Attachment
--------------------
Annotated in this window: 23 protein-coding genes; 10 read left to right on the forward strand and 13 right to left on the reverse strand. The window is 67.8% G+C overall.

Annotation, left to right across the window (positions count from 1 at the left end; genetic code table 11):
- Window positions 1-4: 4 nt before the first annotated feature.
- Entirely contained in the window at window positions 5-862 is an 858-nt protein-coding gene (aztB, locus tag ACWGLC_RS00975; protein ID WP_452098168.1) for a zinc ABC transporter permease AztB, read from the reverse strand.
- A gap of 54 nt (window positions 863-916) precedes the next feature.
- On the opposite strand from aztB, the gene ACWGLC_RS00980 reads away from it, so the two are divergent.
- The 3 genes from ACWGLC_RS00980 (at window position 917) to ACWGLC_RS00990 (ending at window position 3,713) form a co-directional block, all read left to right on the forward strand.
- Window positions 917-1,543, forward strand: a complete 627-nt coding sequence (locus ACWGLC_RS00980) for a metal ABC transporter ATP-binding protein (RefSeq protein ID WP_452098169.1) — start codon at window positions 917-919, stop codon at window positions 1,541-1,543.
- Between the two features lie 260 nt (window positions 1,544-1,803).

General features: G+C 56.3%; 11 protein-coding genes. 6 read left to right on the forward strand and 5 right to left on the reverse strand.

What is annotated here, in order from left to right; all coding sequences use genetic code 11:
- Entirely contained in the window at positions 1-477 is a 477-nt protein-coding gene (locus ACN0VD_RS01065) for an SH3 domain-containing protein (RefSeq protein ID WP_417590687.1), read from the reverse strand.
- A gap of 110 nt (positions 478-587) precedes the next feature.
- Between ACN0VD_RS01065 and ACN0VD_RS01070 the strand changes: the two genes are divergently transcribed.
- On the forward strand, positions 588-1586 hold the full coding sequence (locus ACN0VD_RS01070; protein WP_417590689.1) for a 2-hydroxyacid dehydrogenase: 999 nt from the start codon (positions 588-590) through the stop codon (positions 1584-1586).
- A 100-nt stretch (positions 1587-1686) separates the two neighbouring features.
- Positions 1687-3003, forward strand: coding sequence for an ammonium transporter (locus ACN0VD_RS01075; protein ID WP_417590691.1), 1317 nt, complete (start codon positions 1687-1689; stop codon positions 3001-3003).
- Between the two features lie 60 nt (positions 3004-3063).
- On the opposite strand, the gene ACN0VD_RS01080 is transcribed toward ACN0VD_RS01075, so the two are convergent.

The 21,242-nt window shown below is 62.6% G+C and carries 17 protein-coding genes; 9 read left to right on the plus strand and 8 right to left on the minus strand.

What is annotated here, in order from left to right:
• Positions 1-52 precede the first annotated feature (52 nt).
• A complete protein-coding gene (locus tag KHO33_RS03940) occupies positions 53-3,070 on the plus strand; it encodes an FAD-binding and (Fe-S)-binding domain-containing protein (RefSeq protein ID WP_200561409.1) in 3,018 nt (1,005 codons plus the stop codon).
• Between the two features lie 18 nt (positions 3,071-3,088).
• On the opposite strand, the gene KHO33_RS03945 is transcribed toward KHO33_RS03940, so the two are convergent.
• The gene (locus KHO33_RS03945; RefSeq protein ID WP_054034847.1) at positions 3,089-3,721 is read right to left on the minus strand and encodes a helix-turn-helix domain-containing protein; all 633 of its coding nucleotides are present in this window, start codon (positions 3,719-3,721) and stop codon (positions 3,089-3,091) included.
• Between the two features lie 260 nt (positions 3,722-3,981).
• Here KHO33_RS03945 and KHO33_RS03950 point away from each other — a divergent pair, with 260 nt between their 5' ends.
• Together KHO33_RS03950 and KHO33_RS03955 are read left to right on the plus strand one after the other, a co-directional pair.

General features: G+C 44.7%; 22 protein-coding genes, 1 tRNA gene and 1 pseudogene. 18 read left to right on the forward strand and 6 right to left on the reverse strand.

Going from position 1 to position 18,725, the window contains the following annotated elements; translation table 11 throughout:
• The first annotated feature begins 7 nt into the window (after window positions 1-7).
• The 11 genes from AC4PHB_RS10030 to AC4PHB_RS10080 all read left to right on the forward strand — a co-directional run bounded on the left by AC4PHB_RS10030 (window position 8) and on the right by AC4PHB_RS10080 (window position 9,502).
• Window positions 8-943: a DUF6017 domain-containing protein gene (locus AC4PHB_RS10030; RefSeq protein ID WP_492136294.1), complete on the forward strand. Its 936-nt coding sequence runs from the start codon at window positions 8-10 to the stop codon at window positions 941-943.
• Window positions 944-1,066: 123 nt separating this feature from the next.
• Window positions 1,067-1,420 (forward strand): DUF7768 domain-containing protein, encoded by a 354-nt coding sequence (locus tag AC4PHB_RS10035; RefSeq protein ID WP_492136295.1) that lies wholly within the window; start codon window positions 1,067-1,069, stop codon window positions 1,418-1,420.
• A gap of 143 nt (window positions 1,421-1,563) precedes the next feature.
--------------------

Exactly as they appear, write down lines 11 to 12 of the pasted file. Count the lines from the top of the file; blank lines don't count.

What is annotated here, in order from left to right; all coding sequences use genetic code 11:
- Entirely contained in the window at positions 1-477 is a 477-nt protein-coding gene (locus ACN0VD_RS01065) for an SH3 domain-containing protein (RefSeq protein ID WP_417590687.1), read from the reverse strand.